If that didn’t help: Promotheus‘ weblog had a post on the release by Woodrow Wilson Center’s Project on Emerging Nanotechnologies of an inventory of 200 existing consumer products that claim to incorporate nanotechnology. From chocolate to processors, from sunscreen to washing machines. Click on the picture or go to this BBC-site for the nanotech future. Ever wondered why the iPod Nano is called the iPod Nano?

Technonationalism and Economic Globalism

Posted by Eric on March 9th, 2006
This month’s Far Eastern Economic Review featured an interesting article about Asia’s nationalist policies in the globalised field of science and innovation. Here are a few sections, but read the full story here (free access).

P.V. Indiresan, the former director of the Indian Institute of Technology Madras: “The future of both China and India is at risk, because neither owns the technology it operates; the intellectual property continues to remain in the West. The short answer to this problem is that we should develop our own technology; we should acquire so much intellectual property that the West will be as much dependent on us as we are on them.”


There has been a real effort to reach out to Asian diasporas in places such as Silicon Valley and Cambridge University. Successful Chinese, Korean, and Indian scientists are being successfully lured back to their home countries to new labs in new research centers stocked with the most advanced equipment. The Shanghai and Beijing municipal governments offer returning technology entrepreneurs tax breaks, subsidized office space and access to government-investment funds.


Mr. Wen’s (Premier Wen Jiabao of China, Ed) January speech about ‘independent innovation’ was accompanied by commentaries in Science and Technology Daily that quickly pointed out that self-reliance did not signal the abandonment of the ‘open door’ policy and that ‘independent’ did not equate to ‘insular’ or ‘closed’. Domestic firms themselves, moreover, have business strategies that may conflict with nationalist goals.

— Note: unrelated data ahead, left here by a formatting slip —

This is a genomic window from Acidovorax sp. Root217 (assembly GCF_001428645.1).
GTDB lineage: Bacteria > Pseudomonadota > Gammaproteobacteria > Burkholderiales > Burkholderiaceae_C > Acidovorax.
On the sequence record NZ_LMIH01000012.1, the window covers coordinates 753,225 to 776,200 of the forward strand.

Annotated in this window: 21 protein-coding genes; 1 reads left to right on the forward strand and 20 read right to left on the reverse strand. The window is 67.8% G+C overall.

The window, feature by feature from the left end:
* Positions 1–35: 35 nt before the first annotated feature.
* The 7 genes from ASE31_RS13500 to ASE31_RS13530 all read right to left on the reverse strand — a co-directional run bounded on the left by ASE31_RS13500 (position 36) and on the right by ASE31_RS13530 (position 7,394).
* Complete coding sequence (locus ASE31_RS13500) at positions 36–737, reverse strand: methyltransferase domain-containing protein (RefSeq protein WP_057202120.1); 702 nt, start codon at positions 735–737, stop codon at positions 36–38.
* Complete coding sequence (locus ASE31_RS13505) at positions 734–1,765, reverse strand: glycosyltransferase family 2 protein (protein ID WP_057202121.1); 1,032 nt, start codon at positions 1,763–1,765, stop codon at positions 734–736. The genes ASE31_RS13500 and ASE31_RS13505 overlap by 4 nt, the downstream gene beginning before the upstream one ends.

The very forces of globalization that are encouraging such knowledge transfers, however, are also undermining the abilities of Asian nations to effectively implement technonationalist policies or any top-down development strategy, for that matter. WTO restrictions on import quotas, tariff barriers, and export subsidies have gradually created more open and market-oriented economies. As a result, policy makers have gradually replaced state-led, highly centralized models of technological innovation with a more flexible and open system, increasingly dependent on foreign enterprises. As they have globalized, Asian societies have become less susceptible to top-down direction.


The twin forces of nationalism and globalization could, however, push in opposite directions. Changes in the security environment are the most likely scenario that would lead policy makers to more forcefully control the free flow of ideas or talent. Already worried about the rise of China’s military power, the U.S. defense and commerce departments are currently considering new regulations limiting the ability of foreign students and researchers to work with information and technology that is export-controlled. Job loss in developed countries, especially among knowledge workers believed to be immune from the vagaries of international competition, could generate a backlash against globalization. A failure of Asian firms to actually work their way up the value chain and begin to control proprietary technology may also cause decision-makers to question whether they can truly break free of dependence on Western technology through integration with the global economy.